Remembering 9/11

We take a moment today to remember those lost in the terrorist attacks on September 11, 2001, as well as those who served in the War on Terror to follow.

A total of 2,996 people were killed in the 9/11 attacks, including the 19 terrorist hijackers aboard the four airplanes.

At the World Trade Center, 2,763 died after the two planes slammed into the twin towers. That figure includes 343 firefighters and paramedics, 23 New York City police officers and 37 Port Authority police officers who were struggling to complete an evacuation of the buildings and save the office workers trapped on higher floors.

At the Pentagon, 189 people were killed, including 64 on American Airlines Flight 77, the airliner that struck the building.

On Flight 93, 44 people died when the plane crash-landed in Pennsylvania, never reaching its target thanks to the heroic efforts of a group of passengers and flight attendants who mounted an attack against the hijackers.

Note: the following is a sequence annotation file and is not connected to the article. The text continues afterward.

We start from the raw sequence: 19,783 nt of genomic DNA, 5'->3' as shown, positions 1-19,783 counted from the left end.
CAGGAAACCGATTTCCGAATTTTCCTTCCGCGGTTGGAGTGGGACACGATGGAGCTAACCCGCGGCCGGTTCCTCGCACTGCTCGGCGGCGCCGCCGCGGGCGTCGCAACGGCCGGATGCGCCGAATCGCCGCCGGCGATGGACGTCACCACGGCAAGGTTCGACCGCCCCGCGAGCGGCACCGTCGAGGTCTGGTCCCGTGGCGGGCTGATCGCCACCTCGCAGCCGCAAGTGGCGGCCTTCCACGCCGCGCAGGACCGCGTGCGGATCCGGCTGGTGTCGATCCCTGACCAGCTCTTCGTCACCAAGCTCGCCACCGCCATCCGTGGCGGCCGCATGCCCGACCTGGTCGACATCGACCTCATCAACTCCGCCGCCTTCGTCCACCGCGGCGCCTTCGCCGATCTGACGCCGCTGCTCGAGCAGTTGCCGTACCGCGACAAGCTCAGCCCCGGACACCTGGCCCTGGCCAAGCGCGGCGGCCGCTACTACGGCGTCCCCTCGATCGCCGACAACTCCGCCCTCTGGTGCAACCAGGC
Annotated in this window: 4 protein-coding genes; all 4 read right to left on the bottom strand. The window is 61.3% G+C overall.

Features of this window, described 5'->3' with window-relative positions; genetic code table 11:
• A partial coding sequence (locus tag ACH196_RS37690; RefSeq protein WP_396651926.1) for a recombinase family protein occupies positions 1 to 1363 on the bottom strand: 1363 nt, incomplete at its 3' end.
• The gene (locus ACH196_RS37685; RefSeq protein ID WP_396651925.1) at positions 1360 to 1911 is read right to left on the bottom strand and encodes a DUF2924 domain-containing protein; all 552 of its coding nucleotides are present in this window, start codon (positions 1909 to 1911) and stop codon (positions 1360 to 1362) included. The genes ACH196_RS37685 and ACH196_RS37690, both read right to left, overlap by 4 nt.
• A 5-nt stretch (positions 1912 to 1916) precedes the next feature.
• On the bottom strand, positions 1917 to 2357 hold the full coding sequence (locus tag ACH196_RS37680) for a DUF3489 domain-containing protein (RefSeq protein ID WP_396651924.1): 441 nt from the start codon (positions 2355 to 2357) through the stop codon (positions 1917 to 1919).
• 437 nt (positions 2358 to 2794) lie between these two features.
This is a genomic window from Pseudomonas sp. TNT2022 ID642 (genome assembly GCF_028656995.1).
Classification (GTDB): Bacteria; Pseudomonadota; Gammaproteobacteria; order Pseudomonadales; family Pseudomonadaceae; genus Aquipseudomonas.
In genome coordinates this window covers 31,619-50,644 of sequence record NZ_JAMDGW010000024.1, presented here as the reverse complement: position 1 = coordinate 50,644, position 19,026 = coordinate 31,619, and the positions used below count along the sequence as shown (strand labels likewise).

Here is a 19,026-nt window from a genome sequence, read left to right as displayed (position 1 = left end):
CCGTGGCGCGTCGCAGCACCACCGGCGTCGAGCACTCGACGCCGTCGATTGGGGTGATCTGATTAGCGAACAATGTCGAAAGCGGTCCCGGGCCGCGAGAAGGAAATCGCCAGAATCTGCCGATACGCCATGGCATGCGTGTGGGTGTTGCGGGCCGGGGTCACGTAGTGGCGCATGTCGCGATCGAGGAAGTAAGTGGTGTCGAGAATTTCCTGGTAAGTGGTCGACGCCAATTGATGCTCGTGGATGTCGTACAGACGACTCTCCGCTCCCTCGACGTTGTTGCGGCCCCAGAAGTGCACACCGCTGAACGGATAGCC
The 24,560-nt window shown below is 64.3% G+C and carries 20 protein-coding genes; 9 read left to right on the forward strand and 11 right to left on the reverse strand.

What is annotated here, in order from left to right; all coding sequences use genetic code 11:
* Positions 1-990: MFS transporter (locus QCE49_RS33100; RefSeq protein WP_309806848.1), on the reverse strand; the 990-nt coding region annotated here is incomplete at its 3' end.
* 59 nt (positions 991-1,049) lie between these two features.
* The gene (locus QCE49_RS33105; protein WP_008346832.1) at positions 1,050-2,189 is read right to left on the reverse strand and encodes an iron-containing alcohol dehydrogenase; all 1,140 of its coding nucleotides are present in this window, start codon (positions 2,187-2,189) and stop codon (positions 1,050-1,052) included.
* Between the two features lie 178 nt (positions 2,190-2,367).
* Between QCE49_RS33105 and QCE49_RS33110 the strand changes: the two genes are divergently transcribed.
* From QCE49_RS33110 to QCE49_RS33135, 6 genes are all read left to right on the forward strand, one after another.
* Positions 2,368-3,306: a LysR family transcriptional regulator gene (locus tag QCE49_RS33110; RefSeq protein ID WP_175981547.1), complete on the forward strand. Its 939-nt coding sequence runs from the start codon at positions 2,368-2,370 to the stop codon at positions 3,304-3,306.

Operation Enduring Freedom, the American-led international effort to oust the Taliban regime in Afghanistan and destroy Osama bin Laden’s terrorist network based there, began on October 7. Within two months, U.S. forces had effectively removed the Taliban from operational power, but the war continued, as U.S. and coalition forces attempted to defeat a Taliban insurgency campaign based in neighboring Pakistan.

Osama bin Laden, the mastermind behind the September 11th attacks, remained at large until May 2, 2011, when he was finally tracked down and killed by U.S. forces at a hideout in Abbottabad, Pakistan.

Please take a moment to remember and honor the civilians, first responders, and military personnel who lost their lives that day, and for those who fought and sacrificed in the conflicts to follow in order to help ensure it will never happen again.

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